For Busycon, orient the shell so its aperture is facing you and the spire is up (Fig 1).   Using a hammer, cold chisel, and safety glasses, chop a window high on the side of the body whorl immediately to the left of the top of the aperture.   Do not damage the soft tissues within.  

            With a scalpel, or a blunt probe, reach into the window and separate the glistening white columellar muscle from the shell.   Do this by scraping the muscle away from the shell.   Most of the muscle is best reached from above the body but you may have to cut some of the fibers from below the body as well.   Do not cut the body of the snail.   When you think you have detached all the muscle, exert a steady but gentle pull on the operculum and/or foot.   The animal should uncoil from the whorls of the shell and slide smoothly out of the aperture but DO NOT FORCE IT.   If it does not come out easily, look for parts of the muscle that you neglected to cut, sever them, and try again.   If you use force to remove the animal, the delicate visceral mass will tear apart.  Should this happen your study of snail anatomy will be made more difficult.  

            Buccinum and other small or thin-shelled species are best extracted by cracking the shell with a vise or C-clamp and then removing the shell carefully and in pieces from around the animal.   Place the snail in the vise and apply pressure around the aperture until the shell cracks.   You can hear and feel it crack.   Remove the shell from the vise and see if any pieces of it can be removed without damage to the soft anatomy.   If so, remove and discard them.   Put the shell back in the vise and apply pressure to an uncracked portion of the shell until it cracks.   Remove any loose pieces of shell as before.

            Never close the vise on soft parts or apply additional pressure after the shell cracks.   Pressure should be applied only to sound, uncracked parts of the shell.)

            Continue removing shell in this fashion until you have worked your way from the aperture to the insertion of the columellar muscle.   Use a scalpel to scrape the columellar muscle away from the columella. When you think you have detached all the muscle, exert a steady but gentle pull on the operculum and/or foot.   The visceral mass should uncoil from the whorls of the shell and slide smoothly out of the aperture but DO NOT FORCE IT.   If it does not come out easily, look for intact parts of the muscle you overlooked, detach or sever them, and try again.   Never use force to remove the animal as the visceral mass is delicate and will tear apart.   Should this happen your dissection will be made more difficult.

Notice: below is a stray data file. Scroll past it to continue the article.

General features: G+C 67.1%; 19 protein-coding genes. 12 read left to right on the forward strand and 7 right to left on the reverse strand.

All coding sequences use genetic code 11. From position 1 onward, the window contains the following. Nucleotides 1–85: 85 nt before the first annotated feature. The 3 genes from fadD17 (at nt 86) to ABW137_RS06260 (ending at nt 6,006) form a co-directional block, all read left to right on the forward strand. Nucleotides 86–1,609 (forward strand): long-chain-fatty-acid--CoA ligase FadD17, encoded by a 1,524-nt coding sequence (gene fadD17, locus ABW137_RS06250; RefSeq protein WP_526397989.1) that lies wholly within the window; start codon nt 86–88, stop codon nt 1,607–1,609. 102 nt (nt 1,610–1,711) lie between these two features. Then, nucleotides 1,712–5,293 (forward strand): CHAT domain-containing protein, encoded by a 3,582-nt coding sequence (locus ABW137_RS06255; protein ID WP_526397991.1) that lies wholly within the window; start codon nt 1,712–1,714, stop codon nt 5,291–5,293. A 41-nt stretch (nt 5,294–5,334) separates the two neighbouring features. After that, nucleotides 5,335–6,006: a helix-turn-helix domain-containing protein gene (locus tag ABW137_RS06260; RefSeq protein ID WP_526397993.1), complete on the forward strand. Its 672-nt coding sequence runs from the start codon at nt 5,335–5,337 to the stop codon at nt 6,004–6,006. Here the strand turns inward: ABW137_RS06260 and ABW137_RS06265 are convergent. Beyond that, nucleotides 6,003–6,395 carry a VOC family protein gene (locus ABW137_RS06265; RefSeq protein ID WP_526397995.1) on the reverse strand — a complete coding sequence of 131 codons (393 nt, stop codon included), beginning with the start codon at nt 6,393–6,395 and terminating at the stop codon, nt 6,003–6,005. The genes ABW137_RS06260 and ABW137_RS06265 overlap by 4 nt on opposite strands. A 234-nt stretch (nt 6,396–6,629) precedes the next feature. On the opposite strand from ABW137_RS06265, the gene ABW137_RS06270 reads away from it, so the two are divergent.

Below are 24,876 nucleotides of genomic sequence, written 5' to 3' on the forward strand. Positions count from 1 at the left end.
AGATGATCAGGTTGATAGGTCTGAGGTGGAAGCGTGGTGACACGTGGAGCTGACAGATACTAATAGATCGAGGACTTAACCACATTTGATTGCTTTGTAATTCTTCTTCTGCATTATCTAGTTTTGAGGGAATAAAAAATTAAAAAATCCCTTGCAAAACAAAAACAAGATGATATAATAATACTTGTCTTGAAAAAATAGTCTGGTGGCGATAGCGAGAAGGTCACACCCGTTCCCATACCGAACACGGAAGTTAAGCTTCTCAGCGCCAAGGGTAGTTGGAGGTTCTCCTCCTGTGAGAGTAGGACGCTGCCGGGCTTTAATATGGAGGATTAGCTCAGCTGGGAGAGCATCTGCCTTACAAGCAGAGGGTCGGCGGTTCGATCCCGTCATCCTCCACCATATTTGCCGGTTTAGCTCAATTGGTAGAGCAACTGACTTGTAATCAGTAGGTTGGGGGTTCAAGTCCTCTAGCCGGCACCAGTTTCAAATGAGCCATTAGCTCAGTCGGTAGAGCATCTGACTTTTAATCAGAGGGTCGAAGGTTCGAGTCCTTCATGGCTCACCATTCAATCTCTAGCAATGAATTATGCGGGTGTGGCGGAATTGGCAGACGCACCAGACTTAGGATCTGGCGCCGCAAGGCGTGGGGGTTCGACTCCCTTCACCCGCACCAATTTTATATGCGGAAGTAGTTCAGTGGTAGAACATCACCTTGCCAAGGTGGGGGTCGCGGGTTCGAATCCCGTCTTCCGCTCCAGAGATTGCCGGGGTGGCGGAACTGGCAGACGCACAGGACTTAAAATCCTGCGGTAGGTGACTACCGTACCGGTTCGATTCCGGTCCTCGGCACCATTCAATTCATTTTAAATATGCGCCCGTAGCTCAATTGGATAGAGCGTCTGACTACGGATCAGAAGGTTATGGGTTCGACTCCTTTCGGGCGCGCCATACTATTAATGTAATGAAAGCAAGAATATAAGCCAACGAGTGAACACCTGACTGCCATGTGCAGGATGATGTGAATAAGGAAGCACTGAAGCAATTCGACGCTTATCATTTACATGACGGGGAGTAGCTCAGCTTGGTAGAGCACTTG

Study the extracted and relaxed animal in a dissecting pan of isotonic magnesium chloride (if living) or tapwater if (preserved).   First find the large, tough, muscular foot, to which is attached the flat, brown, horny (proteinaceous) operculum (Fig 2, 12-45A).   The operculum is a door used to close the aperture when the head and foot are withdrawn into the shell (Fig 12-27C-F). The foot and operculum are ventral.   The sole of the foot is white but its sides are dark.   (The sole of the foot of Buccinum is brownish and its sides are mottled black and white.)   

            Find the white columellar muscle on the right, ventral side.   It arises from the posterior end of the foot (but not from the sole) and passes posteriorly.   The ventral skirt of the mantle margin passes over it.   This is the right columellar muscle.   There is no left.   Distinguish between the dark ventral foot and the lighter dorsal visceral mass.  


            Look at the end of the foot opposite the operculum to find the small head sitting atop the anterior end of the foot.   The head is dorsal and anterior.   Note that the head and foot are bilaterally symmetrical. The head bears two triangular, cephalic tentacles on its anterolateral margins (Fig 2).   Each tentacle bears a small dark eye on its lateral edge about 1/3 - 1/2 of the way back from the tip (Fig 2).  

            Orient the animal.   The foot is ventral, the head anterior, and the visceral mass dorsal.   Be sure you can recognize anterior, posterior, dorsal, ventral, right, and left before you continue.

Figure 2.   En face view of a male Buccinum undatum.   Redrawn from Cox (1960). Gastrop159La.gif

Figure 2